By Steve Dale
Cowards were responsible for the unprovoked attacks on America, Sept. 11, 2001. Heroes responded to those attacks. Among those heroes were at least 400 search-and- rescue dogs and their human handlers, who worked on-site at the World Trade Center, the Pentagon and in Shanksville, Penn., where United Airlines flight 93 crashed.
The majority of the dogs worked at Ground Zero in New York City. Author Nona Kilgore Bauer says, "I wanted to do as much as I could to honor these dogs and their handlers; I wanted to insure America remembers their role." On the 10th anniversary of 9-11, a special edition of Kilgore Bauer's book, "Dog Heroes of September 11th" (Kennel Club Books, Allenhurst, NJ; $26.95) is now available, including a foreword by former New York Mayor Rudy Giuliani.
The coffee table book features dozens of photos, some published for the first time. Two images stand out - the pair most often associated with Ground Zero. The first is a shot of three New York City firefighters raising the American flag amid the rubble. The second shows Chris Selfridge's Golden Retriever, Riley, lying in a Stokes basket (a basket stretcher typically used to rescue people) strapped in with harnesses, and pulled by a rope trolley system high above one of the deep canyons at Ground Zero.
"Riley wasn't injured," recalls Selfridge, of the Pennsylvania Urban Search and Rescue team deployed from Johnstown, PA. "It was just quicker and safer to get him down (to street level) that way, where it took me about 30 minutes to walk to ground level from the huge piles of debris." Selfridge says U.S. Navy photojournalist 1st class Preston Keres happened to be there and snapped the indelible photo.
Not all dogs emerged unscathed from the disaster. Kaiser, a German Shepherd, suffered a deep cut on his front leg that required medical attention. Still he missed only one shift.
Tony and Annette Zintsmaster were deployed to Ground Zero with their two German Shepherds, Kaiser and Max. They were the only husband-and-wife FEMA team working as dog handlers, deployed from Indianapolis, IN.
Tony recalled a moment of drama when Max alerted that he had found someone alive on the edge of an opening. He did locate someone very much alive -- a firefighter from a previous shift who was still on duty. "The firefighter understood, and played along as if Max had really found someone. Well, I suppose he did find someone."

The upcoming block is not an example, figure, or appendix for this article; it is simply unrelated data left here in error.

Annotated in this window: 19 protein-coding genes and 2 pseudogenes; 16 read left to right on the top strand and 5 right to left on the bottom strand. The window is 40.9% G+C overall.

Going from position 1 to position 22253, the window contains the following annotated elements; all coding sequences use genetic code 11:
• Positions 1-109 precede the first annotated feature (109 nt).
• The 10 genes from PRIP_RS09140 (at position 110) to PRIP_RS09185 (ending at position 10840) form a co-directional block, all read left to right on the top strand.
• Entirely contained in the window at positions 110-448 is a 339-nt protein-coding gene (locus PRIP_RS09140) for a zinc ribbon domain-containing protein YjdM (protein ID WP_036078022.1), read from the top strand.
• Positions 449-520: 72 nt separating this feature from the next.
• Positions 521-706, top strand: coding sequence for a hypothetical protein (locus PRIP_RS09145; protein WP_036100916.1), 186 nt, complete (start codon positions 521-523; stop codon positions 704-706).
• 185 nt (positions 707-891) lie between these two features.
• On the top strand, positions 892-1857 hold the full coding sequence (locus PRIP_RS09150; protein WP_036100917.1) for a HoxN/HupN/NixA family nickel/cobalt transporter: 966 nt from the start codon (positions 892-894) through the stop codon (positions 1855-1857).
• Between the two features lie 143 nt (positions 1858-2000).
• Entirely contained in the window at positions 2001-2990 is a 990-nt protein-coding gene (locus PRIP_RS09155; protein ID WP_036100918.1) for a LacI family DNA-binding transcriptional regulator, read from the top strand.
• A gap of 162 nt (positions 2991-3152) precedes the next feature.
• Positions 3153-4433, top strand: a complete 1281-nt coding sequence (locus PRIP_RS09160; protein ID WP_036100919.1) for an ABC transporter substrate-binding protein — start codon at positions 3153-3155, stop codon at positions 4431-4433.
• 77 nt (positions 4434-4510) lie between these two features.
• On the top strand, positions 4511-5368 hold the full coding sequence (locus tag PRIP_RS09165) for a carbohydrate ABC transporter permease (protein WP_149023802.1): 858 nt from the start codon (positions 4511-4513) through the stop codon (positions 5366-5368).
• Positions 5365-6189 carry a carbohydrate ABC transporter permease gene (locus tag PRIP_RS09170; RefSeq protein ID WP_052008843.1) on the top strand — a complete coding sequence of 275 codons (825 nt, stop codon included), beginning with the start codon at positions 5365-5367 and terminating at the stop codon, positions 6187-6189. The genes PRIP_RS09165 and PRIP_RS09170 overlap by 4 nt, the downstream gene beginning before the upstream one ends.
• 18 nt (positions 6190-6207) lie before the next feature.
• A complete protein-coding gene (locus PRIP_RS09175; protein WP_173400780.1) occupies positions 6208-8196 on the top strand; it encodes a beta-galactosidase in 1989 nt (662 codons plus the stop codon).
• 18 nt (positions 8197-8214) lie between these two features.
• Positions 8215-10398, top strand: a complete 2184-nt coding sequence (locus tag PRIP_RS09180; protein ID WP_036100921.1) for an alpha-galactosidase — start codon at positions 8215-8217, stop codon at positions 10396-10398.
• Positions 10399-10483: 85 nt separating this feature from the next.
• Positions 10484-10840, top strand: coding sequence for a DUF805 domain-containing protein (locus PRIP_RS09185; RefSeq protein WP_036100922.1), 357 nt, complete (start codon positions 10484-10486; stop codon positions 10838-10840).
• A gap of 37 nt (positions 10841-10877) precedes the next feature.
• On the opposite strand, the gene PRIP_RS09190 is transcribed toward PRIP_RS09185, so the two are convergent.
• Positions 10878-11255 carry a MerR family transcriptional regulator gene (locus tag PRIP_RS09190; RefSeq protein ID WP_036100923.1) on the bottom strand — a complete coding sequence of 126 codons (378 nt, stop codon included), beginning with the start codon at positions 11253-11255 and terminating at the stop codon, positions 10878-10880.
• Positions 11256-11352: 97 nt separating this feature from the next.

Sadly, no dogs found survivors at Ground Zero, but they served several unexpected functions. While no trained as animal assisted-therapy dogs, they helped boost the spirits of firefighters, police officers and many others on the scene.
"Kaiser was clearly a social butterfly. Many rescuers stopped Kaiser, began to pet him, and give him hugs," Tony recalls. "The dogs really did offer something in a way which people can't."
The majority of dogs on the scene were trained to find survivors, including a Doberman named Sunny. Shirley Hammond, of Palo Alto, CA, said Sunny was trained to bark at live finds. However, Sunny began to signal by pawing at the ground. It quickly became evident that he was finding body parts.
Sunny was trained at a facility where cadaver dogs were also trained. Hammond believes this previous exposure to cadaver scent, however minimal, had somehow stuck with him. And Sunny wasn't the only one; other dogs with little or no training in cadaver work began to find body parts. Most of these body parts wouldn't have been recognizable or recoverable if the search had been left to people working without dogs, Hammond notes.
On one occasion, Sunny pawed at the ground in several spots in an area where a New York City Fire Department battalion chief had requested a search. Sunny found remains of a lost firefighter. As devastated as family members were, finding remains provided closure.
Few of the dogs who worked following the events of 9/11 are still with us. Sunny, who was deployed with FEMA Task Force 3, passed away at age 11 in 2004. Max died at 15 ½ in 20010. Kaiser, who is still living, retired last year. Riley passed away in 2010.
On a recent trip to New York City, Selfridge happened to be walking by a fire station when he was recognized. The firefighters "all asked about Riley," he recalls. "Then they took me inside the station and showed me two framed photos, one was of the firefighters raising the U.S. flag, and the other showed Riley in the Stokes basket."
Kilgore Bauer says, "These are images which I hope we never forget. I wrote this book because when most of us think of service to our country, and the many heroes following September 11, we should include these dogs and their handlers."
Of course, the dogs were just doing what they were trained to do, then they went on with life, a lesson Tony Zintsmaster has also learned. "9/11 was a horrible, traumatic event. But I won't let that define my life," he says. "It's just something we did, and if we made some difference, I'm glad."
©Steve Dale, Tribune Media Services
Tags: Chris Selfridge, Dog Heroes of September 11, Ground Zero, Kaiser, Max, New York City, New York City firefireghters, Nona Kilgore Bauer, Riley, Search and Rescue dogs, Shirley Hammond, Steve Dale archives, Sunny, Terrorists Attacks, Tony and Anette Ziintsmaster, World Trade Center